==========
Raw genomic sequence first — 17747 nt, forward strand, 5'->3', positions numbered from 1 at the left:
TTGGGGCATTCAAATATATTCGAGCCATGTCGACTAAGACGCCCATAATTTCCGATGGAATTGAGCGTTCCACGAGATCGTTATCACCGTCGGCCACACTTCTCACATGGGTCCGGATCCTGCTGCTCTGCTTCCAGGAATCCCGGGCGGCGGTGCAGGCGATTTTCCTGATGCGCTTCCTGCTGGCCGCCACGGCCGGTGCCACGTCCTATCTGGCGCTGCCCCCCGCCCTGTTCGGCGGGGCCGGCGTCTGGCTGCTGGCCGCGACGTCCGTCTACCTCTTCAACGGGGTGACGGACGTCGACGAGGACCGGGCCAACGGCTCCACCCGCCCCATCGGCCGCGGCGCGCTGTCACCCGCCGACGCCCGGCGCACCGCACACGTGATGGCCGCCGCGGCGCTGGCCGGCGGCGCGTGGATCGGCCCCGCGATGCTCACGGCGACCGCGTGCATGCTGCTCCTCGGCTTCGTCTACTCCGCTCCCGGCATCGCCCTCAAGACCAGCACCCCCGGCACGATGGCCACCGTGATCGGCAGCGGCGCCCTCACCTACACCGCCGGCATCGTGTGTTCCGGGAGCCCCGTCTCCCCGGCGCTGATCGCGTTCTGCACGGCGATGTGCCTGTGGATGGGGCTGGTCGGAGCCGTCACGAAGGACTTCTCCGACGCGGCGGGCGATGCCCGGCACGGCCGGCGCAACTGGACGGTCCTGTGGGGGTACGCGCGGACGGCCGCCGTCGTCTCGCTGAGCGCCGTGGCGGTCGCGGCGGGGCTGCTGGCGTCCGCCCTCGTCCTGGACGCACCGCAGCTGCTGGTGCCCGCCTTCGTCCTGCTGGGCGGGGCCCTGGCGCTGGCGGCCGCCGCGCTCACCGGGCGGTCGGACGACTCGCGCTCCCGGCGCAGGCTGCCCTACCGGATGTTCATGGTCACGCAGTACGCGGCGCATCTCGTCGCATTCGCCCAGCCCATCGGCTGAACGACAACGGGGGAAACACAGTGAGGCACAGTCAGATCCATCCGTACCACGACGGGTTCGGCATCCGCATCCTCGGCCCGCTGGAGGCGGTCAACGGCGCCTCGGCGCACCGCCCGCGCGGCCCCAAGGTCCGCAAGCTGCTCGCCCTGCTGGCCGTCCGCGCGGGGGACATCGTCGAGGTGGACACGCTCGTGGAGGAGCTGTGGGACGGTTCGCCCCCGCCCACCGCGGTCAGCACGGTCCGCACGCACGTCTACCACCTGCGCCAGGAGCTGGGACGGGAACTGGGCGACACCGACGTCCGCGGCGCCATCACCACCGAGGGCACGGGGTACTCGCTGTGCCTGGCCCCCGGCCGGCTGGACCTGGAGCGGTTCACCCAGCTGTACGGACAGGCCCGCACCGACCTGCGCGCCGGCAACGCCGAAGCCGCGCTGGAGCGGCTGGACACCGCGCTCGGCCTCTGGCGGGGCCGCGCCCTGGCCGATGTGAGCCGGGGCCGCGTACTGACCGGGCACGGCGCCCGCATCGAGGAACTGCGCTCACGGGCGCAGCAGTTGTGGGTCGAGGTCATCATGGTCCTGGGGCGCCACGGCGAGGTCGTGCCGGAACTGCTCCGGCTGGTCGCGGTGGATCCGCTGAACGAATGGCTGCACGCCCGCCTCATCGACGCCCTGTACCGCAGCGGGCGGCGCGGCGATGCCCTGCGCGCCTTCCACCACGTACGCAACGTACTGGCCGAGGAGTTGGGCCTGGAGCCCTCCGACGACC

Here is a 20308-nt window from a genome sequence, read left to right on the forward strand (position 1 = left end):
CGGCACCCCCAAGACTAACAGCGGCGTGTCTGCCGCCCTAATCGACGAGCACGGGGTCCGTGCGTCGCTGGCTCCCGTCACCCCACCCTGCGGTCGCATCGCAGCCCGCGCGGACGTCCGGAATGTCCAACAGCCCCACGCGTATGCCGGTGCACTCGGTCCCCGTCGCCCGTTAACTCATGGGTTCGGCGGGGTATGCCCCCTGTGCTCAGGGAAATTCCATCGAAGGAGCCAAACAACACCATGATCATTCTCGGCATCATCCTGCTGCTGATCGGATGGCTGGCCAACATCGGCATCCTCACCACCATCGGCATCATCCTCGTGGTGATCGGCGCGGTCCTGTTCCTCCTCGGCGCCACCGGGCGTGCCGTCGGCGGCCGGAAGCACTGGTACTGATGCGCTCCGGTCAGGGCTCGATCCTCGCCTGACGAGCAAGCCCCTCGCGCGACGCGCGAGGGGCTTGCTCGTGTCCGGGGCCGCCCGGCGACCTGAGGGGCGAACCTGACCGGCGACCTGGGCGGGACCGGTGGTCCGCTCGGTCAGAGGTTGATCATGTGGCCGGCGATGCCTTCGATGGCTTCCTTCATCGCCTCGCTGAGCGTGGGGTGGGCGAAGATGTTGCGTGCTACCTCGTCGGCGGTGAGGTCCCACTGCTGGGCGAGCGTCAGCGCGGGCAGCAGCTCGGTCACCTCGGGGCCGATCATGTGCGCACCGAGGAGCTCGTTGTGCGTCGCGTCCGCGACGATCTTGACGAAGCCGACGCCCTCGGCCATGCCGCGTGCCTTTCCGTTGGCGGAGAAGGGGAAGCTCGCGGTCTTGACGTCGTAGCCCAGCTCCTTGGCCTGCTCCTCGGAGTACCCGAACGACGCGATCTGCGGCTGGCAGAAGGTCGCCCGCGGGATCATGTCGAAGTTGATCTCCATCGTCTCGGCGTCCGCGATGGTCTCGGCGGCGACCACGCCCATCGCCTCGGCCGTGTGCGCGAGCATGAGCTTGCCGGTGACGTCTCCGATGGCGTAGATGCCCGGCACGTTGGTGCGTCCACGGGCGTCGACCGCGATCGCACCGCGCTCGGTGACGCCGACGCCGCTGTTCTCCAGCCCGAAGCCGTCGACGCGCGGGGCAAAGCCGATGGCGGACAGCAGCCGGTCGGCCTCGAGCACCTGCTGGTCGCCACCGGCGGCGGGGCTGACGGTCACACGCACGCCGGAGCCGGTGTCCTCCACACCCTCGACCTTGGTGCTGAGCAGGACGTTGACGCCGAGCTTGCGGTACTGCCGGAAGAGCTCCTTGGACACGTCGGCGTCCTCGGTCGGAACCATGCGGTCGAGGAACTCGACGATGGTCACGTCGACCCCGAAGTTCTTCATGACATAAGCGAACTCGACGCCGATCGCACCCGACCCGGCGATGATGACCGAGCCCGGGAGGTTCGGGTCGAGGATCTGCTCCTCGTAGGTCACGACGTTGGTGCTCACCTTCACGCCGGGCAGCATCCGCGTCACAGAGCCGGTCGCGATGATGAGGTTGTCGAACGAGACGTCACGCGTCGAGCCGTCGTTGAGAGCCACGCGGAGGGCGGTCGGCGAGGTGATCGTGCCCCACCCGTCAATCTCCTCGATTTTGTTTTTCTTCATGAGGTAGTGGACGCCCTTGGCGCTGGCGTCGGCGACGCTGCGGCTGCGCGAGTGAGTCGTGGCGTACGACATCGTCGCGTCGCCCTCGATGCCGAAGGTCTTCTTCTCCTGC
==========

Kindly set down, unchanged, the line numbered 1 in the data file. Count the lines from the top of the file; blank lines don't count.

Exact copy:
Raw genomic sequence first — 17747 nt, forward strand, 5'->3', positions numbered from 1 at the left: